Drug-lobby

Hiding the true cost of Medicare prescription drug legislation

Tuesday, October 18th, 2016 

This analysis by Charles Lewis is from his research for "935 Lies: The Future of Truth and the Decline of America’s Moral Integrity" (Public Affairs, 2014)

Small illustration of a closed book.

Lewis photo by Jeff Watts, AU

 

In 2003, Bush administration officials withheld important cost projection data from members of Congress before they voted on the biggest overhaul to the Medicare program since it began in 1965. Among other things, the Medicare Prescription Drug, Improvement and Modernization Act provided a prescription drug benefit for Medicare users and prevented the government from negotiating drug prices with pharmaceutical companies, a contested provision at the time. i

Lawmakers were told the bill would cost just under $400 billion — based on the Congressional Budget Office’s estimate — even though some Bush administration officials knew Medicare’s long-time Chief Actuary, Richard Foster, had estimated the cost to be closer to $534 billion months before the vote. The then-Administrator for the Centers for Medicare and Medicaid Services, Thomas Scully (who was also closely involved in writing the legislation) threatened to fire Foster if he disclosed his analysis to Congress members. ii

"It struck me there was a political basis for making that decision. I considered that inappropriate and, in fact, unethical,” Foster testified before the House Ways and Means Committee in early 2004 about Scully’s threats before the vote. iii

Weeks after the bill narrowly passed in the House in late November 2003 — during a highly unorthodox and controversial voting session held at 3 a.m. that reportedly included major arm-twisting by the bill’s main architects and last-minute vote changes — the White House announced the bill would indeed cost over $100 billion more than they had told Congress and the American people. Soon thereafter, Scully and at least 14 other staffers, officials and members of Congress closely involved with getting the bill passed resigned or left their positions for highly lucrative jobs in the pharmaceutical industry, which benefitted hugely from the new measure.

The muzzling of Foster and withholding of information from Congress wasn’t known or widely reported in the press until early the following year. If Foster had not been prevented from telling members of Congress about his considerably higher budget projections before it voted on the significant legislation, it is very possible the legislation would not have passed. A Government Accountability Office (GAO) investigation subsequently found that Scully had violated federal law but of course the culpable Bush administration and its Justice Department never prosecuted him.v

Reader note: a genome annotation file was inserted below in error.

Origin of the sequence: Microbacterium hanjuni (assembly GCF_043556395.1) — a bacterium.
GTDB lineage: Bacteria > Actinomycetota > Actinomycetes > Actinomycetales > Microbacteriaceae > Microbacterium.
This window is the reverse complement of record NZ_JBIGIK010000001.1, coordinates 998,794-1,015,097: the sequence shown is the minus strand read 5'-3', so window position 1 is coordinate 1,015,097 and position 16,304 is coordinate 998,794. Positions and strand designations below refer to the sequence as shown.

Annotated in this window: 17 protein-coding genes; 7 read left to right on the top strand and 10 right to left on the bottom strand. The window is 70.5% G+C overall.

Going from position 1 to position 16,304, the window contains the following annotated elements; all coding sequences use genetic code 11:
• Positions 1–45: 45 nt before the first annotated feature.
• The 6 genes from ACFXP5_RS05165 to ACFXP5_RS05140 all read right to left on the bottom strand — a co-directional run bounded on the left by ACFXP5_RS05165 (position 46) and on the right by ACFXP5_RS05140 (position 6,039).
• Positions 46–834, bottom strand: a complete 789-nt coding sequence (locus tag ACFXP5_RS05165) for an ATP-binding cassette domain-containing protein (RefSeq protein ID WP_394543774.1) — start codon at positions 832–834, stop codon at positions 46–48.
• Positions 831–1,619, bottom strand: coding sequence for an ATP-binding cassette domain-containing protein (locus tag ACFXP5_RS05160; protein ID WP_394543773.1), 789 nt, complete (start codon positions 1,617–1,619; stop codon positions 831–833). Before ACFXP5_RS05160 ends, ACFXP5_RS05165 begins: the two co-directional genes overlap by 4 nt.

Foster said that while the 2003 incident was the most egregious and public, the Bush administration wasn’t the only one to bend the truth to further its political agenda. For example, he said that months after the Obama Patient Protection and Affordable Care Act had been signed into law, a White House blog article written by Obama health care czar Nancy Ann DeParle was a “mischaracterization” of his office’s analysis. He said that behavior like Scully’s and DeParle’s (in her particular case, the shading of the truth was less consequential as it occurred after Congress had already deliberated and voted on the legislation) that affects lawmakers’ and the public’s access to accurate and unbiased information is just “wholly inappropriate.”

"Now whether that was the former administrator withholding information from Congress or whether that’s other people mischaracterizing information, it sort of doesn’t matter," Foster said. "They’re both getting in the way of truth, getting in the way of policymakers being able to do their jobs well.” Not to mention getting in the way of the public’s right to know when it matters most, during the political decision-making process.viii

Kate Musslewhite Tobey contributed to this report.

iDepartment of Health and Human Services – Chief Actuary’s Communications with Congress,” U.S. Government Accountability Report, September 7, 2004, B-302911 (correspondence from GAO General Counsel Anthony Gamboa in response to a request for a legal opinion from 18 U.S. Senators), http://www.gao.gov/decisions/appro/302911.pdf, accessed September 16, 2012. M. Asif Ismail, “Drug Lobby Second to None: `How the pharmaceutical industry gets its way in Washington,” Center for Public Integrity, July 7, 2005.

iiBoard of Trustees 2004 Annual Reports, Hearing before the Committee on Ways and Means, U.S. House of Representatives, 108th Congress, 2nd Session, Mar. 24 and Apr. 1, 2004, Serial No. 108–69, page 47 (for Foster’s testimony about when his estimates were provided to his superiors), page 49-50 (Foster’s testimony about Scully’s threats). Foster testified he provided his estimates in June of 2003. (http://bit.ly/2e3Jfml); see also Richard Foster, “Actuary in the Hot Seat,” Contingencies Magazine, November/December 2004 edition; see also articles by Tony Pugh, Philadelphia Inquirer Washington Bureau: “Medicare expert says he was told to withhold cost,” Mar. 12, 2004 and “Medicare analyst confirms muzzling; He said his boss told him he'd be fired if he gave lawmakers higher cost estimates for the prescription-drug bill,” Mar. 13, 2004.

iiiBoard of Trustees 2004 Annual Reports, page 49.